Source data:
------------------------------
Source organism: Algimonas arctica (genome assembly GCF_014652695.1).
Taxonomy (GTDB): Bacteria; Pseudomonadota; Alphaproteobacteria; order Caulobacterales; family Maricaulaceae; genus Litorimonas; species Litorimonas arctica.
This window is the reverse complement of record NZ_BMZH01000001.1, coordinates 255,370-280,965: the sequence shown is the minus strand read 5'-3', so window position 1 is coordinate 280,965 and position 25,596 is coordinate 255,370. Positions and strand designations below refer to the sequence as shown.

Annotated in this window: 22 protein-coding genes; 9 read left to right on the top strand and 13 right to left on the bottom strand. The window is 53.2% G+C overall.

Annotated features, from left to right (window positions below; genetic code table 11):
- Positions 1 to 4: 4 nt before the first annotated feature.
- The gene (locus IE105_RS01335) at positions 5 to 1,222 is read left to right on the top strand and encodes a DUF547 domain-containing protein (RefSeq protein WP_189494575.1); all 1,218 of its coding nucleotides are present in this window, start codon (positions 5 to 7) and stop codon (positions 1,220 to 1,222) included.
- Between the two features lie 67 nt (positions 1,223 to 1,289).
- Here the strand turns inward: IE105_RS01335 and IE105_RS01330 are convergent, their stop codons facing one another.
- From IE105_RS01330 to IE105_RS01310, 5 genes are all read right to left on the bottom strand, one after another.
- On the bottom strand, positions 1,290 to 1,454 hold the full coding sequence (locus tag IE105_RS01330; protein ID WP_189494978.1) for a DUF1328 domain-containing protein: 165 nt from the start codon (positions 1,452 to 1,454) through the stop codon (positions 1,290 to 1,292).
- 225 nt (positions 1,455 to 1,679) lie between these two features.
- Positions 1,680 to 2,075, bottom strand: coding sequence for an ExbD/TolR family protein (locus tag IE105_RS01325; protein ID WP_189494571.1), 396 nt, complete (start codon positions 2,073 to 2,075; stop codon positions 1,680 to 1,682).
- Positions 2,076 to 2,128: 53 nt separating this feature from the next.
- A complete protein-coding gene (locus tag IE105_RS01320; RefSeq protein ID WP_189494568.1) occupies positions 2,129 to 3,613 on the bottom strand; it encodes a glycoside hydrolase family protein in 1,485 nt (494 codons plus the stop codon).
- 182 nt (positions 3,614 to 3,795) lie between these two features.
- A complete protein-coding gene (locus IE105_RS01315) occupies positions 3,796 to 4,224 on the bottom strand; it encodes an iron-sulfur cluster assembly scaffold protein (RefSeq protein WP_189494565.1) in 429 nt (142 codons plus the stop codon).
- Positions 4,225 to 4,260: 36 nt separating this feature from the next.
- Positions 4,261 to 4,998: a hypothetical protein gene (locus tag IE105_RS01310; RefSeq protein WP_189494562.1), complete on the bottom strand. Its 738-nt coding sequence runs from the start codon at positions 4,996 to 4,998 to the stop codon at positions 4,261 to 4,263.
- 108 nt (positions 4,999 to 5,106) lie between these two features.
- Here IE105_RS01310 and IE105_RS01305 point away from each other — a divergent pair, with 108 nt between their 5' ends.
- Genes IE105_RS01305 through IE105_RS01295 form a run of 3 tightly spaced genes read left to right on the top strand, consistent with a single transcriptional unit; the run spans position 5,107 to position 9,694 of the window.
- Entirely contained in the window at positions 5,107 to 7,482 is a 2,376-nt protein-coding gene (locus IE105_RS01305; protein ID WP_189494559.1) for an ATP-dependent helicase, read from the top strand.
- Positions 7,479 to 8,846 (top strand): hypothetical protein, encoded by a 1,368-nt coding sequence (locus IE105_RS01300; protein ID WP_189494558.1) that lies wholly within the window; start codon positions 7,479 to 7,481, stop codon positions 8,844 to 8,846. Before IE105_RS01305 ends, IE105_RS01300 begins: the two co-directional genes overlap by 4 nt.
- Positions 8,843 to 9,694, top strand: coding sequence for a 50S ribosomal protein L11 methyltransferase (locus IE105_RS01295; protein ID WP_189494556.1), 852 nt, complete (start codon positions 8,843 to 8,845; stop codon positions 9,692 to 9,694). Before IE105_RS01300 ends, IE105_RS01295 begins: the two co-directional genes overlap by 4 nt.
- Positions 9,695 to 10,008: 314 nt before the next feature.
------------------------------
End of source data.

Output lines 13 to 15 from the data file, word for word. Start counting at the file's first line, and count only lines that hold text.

- Positions 1,680 to 2,075, bottom strand: coding sequence for an ExbD/TolR family protein (locus tag IE105_RS01325; protein ID WP_189494571.1), 396 nt, complete (start codon positions 2,073 to 2,075; stop codon positions 1,680 to 1,682).
- Positions 2,076 to 2,128: 53 nt separating this feature from the next.
- A complete protein-coding gene (locus tag IE105_RS01320; RefSeq protein ID WP_189494568.1) occupies positions 2,129 to 3,613 on the bottom strand; it encodes a glycoside hydrolase family protein in 1,485 nt (494 codons plus the stop codon).